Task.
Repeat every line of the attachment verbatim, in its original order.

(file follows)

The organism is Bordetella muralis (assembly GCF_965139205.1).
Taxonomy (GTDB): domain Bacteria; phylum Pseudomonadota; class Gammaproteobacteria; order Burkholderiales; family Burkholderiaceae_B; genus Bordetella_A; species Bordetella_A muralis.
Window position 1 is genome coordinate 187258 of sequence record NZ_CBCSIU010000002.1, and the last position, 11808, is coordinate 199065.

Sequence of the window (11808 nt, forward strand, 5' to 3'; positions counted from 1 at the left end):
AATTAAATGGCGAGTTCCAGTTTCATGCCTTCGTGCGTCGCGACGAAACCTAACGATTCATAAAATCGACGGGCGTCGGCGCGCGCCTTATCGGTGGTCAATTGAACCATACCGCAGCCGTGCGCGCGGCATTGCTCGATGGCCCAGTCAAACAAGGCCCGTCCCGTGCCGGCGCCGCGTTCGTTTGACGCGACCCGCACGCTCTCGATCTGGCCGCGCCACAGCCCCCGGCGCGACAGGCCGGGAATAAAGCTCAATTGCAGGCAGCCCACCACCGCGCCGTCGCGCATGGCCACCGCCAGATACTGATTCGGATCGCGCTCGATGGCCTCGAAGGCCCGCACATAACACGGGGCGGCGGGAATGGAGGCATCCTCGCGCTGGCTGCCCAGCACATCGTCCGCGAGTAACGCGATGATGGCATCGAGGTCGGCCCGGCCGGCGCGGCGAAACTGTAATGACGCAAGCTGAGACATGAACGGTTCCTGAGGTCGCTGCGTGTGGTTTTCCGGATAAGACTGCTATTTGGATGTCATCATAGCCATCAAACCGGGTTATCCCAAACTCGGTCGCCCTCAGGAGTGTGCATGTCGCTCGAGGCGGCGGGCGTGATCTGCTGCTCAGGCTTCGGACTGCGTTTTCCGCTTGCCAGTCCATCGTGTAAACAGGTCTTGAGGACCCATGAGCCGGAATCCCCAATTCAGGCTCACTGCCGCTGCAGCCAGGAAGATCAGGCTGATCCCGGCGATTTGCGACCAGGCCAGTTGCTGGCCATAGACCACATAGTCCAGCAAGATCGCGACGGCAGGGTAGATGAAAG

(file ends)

The organism is Bordetella muralis (assembly GCF_965139205.1).
Taxonomy (GTDB): domain Bacteria; phylum Pseudomonadota; class Gammaproteobacteria; order Burkholderiales; family Burkholderiaceae_B; genus Bordetella_A; species Bordetella_A muralis.
Window position 1 is genome coordinate 187258 of sequence record NZ_CBCSIU010000002.1, and the last position, 11808, is coordinate 199065.

Sequence of the window (11808 nt, forward strand, 5' to 3'; positions counted from 1 at the left end):
AATTAAATGGCGAGTTCCAGTTTCATGCCTTCGTGCGTCGCGACGAAACCTAACGATTCATAAAATCGACGGGCGTCGGCGCGCGCCTTATCGGTGGTCAATTGAACCATACCGCAGCCGTGCGCGCGGCATTGCTCGATGGCCCAGTCAAACAAGGCCCGTCCCGTGCCGGCGCCGCGTTCGTTTGACGCGACCCGCACGCTCTCGATCTGGCCGCGCCACAGCCCCCGGCGCGACAGGCCGGGAATAAAGCTCAATTGCAGGCAGCCCACCACCGCGCCGTCGCGCATGGCCACCGCCAGATACTGATTCGGATCGCGCTCGATGGCCTCGAAGGCCCGCACATAACACGGGGCGGCGGGAATGGAGGCATCCTCGCGCTGGCTGCCCAGCACATCGTCCGCGAGTAACGCGATGATGGCATCGAGGTCGGCCCGGCCGGCGCGGCGAAACTGTAATGACGCAAGCTGAGACATGAACGGTTCCTGAGGTCGCTGCGTGTGGTTTTCCGGATAAGACTGCTATTTGGATGTCATCATAGCCATCAAACCGGGTTATCCCAAACTCGGTCGCCCTCAGGAGTGTGCATGTCGCTCGAGGCGGCGGGCGTGATCTGCTGCTCAGGCTTCGGACTGCGTTTTCCGCTTGCCAGTCCATCGTGTAAACAGGTCTTGAGGACCCATGAGCCGGAATCCCCAATTCAGGCTCACTGCCGCTGCAGCCAGGAAGATCAGGCTGATCCCGGCGATTTGCGACCAGGCCAGTTGCTGGCCATAGACCACATAGTCCAGCAAGATCGCGACGGCAGGGTAGATGAAAG